• There is reason to believe that the customer set is not representative. One would guess that more crash-prone apps are more likely to have a need for monitoring. Also, is Apple a customer? Given that Apple has many highly popular apps on iOS, omission of these will make the data useless.
  • The data wasn't adjusted for the popularity of apps. It's very misleading to count app crashes without understanding how many times the app has been opened. This is the same fallacy as making conclusions about flight safety based on the list of fatal plane accidents; the millions of flights that complete without incident provide lots of information! (See Chapter 5 of my book for a discussion of this.)
  • The data has severe survivorship bias. The blog poster even mentions this problem but adopts the attitude that such disclosure somehow suffices to render useless data acceptable. More recent releases are more prone to crashes just because they are newer. If a particular OS release is particularly prone to app crashes, then we expect a higher proportion of users to have upgraded to newer releases. Thus, older releases will always look less crash-prone, partly because more bugs have been fixed, and partly because of decisions by users to switch out. iOS is the older operating system, and so there are more versions of it being used.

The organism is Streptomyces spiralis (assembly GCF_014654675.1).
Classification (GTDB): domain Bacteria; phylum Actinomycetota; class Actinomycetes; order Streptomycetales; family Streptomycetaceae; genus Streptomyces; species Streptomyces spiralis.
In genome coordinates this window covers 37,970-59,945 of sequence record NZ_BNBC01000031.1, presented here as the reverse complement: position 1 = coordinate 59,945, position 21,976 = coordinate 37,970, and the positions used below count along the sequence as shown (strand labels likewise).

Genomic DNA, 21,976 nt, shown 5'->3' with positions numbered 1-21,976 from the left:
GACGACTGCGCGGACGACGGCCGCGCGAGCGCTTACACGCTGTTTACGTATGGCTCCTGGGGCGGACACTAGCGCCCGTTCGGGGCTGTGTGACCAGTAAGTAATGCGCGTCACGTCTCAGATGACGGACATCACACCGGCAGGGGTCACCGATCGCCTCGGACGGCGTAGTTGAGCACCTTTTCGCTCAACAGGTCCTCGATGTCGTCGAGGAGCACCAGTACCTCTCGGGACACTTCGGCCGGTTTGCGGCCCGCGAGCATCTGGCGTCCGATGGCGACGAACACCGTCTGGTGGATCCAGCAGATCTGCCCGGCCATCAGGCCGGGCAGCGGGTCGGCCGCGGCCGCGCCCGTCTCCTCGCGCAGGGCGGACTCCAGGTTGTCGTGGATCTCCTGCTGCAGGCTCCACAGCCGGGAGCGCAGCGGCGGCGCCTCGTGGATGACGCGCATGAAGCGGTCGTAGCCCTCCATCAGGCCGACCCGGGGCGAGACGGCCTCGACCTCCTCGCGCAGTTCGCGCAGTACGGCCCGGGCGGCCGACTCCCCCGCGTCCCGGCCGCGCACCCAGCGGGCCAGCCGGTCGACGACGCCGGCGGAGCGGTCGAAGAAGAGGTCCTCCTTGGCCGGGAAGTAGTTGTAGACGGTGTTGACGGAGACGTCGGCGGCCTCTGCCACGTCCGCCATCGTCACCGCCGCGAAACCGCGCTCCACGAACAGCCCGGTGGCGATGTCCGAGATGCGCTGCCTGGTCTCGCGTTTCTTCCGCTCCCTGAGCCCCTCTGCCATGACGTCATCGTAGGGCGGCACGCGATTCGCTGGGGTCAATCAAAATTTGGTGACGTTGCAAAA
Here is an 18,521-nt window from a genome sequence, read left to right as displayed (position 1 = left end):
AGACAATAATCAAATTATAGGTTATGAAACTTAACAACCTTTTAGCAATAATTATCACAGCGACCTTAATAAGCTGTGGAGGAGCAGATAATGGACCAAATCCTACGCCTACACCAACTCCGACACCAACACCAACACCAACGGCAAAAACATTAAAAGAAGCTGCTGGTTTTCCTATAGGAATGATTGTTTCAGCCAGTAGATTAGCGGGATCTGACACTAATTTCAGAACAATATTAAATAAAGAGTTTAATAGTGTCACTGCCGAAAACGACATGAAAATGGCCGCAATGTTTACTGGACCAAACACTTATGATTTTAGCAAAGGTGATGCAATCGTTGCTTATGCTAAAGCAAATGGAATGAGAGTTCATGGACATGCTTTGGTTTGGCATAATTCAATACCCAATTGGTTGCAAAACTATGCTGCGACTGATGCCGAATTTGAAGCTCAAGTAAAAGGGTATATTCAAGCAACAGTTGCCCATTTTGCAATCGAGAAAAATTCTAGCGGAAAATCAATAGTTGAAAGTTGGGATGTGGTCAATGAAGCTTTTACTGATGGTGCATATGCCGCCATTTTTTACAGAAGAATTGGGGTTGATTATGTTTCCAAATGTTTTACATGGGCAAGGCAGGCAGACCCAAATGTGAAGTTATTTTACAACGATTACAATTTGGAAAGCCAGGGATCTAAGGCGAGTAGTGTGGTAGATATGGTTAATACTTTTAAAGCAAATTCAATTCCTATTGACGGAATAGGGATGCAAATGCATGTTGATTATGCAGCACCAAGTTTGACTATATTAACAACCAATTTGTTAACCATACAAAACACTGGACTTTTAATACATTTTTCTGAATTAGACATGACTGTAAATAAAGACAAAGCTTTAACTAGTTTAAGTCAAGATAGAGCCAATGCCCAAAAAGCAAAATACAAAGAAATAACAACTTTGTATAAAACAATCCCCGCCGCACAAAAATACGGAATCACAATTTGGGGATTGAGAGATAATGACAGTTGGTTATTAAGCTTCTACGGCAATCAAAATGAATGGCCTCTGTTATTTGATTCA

• How is a "crash" defined?  I don't know anything about Android crashes. But my experience with PC operating systems is that each one has different crash characteristics. I suspect that an Android crash may not be the same as an iOS crash.
  • How many apps and how many users were included in these statistics? Specifying the sample size is fundamental to any such presentation.
  • Given the many problems related to timing as described above, one has to be careful when generalizing with data that only span two weeks in December.
  • There are other smartphone OS being used out there. If those are omitted, then we can't have a proportion that adds up to 100% unless those other operating systems never have app crashes.


How to fix this mess? One should start with the right metric, which is the crash rate, that is, the number of crashes divided by the number of app starts. Then, make sure the set of apps being tracked is representative of the universe of apps out there (in terms of popularity).

Some sort of time matching is needed. Perhaps trace the change in crash rate over time for each version of each OS. Superimpose these curves, with the time axis measuring time since first release. Most likely, this is the kind of problem that requires building a statistical model because multiple factors are at play.

Finally, I'd argue that the question being posed is better answered using good old-fashioned customer surveys collecting subjective opinion ("how many crashes occurred this past week?" or "rate crash performance"). Yes, this is a shocker: a properly-designed small-scale survey will beat a massive-scale observational data set with known and unknown biases. You may agree with me if you agree that we should care about the perception of crash severity by users, not the "true" number of crashes. (That's covered in Chapter 1 of my book.)